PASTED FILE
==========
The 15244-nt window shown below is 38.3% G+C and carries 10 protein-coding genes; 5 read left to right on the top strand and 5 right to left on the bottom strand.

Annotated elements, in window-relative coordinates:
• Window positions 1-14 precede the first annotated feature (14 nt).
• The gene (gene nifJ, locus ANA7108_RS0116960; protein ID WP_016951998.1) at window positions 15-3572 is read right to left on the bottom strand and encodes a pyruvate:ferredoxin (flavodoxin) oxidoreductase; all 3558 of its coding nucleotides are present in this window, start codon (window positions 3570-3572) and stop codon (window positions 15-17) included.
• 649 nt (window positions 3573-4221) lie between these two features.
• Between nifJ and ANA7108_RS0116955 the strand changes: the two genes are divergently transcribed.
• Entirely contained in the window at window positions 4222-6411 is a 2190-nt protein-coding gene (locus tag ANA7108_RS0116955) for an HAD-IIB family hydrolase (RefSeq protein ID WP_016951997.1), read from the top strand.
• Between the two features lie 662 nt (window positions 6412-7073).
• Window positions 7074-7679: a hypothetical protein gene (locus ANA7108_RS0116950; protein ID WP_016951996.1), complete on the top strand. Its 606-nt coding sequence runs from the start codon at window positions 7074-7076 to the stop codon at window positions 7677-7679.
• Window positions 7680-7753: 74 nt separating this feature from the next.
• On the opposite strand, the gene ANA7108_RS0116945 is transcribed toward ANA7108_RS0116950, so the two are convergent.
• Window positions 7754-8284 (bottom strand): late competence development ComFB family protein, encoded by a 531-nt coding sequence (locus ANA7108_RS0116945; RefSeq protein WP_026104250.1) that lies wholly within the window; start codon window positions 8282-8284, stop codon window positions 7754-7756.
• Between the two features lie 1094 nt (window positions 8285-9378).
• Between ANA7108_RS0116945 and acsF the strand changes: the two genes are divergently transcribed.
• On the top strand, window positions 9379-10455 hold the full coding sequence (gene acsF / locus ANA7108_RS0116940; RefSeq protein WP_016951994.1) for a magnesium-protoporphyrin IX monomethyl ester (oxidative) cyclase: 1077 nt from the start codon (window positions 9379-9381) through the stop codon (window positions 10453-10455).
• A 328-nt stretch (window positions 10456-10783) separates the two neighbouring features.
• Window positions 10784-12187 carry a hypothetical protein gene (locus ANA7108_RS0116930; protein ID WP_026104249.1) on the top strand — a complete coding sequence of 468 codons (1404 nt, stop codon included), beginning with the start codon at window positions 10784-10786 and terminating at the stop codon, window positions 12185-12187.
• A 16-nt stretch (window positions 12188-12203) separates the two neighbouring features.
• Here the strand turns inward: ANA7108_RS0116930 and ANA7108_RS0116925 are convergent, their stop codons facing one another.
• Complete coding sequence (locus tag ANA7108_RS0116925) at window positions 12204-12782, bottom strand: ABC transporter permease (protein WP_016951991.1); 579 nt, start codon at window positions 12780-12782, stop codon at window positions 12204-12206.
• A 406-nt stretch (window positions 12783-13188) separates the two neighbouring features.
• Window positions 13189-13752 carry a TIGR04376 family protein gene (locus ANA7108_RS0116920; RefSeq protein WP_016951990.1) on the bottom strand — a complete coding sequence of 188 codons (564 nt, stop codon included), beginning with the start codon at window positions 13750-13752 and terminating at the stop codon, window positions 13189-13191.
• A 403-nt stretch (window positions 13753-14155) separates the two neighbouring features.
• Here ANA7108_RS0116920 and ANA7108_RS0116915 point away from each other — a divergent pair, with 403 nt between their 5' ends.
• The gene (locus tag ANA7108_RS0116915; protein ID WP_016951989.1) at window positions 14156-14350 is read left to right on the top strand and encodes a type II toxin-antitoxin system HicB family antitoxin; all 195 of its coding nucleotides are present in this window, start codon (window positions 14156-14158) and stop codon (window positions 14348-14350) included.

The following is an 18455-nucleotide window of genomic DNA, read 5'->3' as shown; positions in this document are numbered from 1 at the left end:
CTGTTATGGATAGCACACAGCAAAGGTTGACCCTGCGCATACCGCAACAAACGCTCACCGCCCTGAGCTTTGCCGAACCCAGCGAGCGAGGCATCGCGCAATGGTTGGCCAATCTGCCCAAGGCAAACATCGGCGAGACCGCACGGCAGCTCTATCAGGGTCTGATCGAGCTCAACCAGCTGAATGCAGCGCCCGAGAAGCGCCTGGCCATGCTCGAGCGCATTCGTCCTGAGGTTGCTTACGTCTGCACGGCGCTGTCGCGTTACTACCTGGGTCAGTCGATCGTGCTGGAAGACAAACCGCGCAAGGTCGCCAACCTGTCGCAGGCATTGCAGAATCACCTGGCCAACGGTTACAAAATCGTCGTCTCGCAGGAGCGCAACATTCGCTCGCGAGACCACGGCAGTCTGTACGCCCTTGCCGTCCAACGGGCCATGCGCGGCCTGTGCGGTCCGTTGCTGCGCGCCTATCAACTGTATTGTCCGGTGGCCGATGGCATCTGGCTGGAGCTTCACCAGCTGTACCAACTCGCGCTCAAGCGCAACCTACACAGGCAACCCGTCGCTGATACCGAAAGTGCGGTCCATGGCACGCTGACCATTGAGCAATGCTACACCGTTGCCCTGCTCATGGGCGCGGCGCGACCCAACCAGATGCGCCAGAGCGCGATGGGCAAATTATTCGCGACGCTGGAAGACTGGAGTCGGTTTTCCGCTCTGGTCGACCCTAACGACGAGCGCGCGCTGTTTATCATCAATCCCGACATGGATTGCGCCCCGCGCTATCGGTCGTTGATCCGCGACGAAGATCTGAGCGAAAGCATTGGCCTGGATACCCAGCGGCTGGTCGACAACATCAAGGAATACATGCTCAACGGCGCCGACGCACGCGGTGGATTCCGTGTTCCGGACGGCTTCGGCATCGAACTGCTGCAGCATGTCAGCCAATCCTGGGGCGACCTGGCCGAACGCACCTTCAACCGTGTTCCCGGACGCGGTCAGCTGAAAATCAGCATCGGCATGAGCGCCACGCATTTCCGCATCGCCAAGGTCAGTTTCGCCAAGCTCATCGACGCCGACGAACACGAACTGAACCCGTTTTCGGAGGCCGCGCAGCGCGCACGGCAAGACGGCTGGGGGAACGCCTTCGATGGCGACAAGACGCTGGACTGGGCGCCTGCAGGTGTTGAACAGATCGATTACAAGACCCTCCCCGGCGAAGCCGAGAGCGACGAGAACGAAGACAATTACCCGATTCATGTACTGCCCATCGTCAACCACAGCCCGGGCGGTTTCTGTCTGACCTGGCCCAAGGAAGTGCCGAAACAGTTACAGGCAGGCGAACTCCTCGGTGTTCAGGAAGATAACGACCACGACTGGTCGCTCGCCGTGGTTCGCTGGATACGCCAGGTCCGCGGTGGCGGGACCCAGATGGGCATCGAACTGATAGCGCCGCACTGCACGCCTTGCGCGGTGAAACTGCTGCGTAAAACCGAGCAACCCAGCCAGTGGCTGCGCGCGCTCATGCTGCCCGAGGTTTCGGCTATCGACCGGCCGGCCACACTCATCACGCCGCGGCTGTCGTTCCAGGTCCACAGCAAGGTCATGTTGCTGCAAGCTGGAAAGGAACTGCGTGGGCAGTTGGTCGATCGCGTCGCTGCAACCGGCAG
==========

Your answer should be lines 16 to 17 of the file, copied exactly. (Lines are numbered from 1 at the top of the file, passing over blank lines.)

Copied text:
• A 328-nt stretch (window positions 10456-10783) separates the two neighbouring features.
• Window positions 10784-12187 carry a hypothetical protein gene (locus ANA7108_RS0116930; protein ID WP_026104249.1) on the top strand — a complete coding sequence of 468 codons (1404 nt, stop codon included), beginning with the start codon at window positions 10784-10786 and terminating at the stop codon, window positions 12185-12187.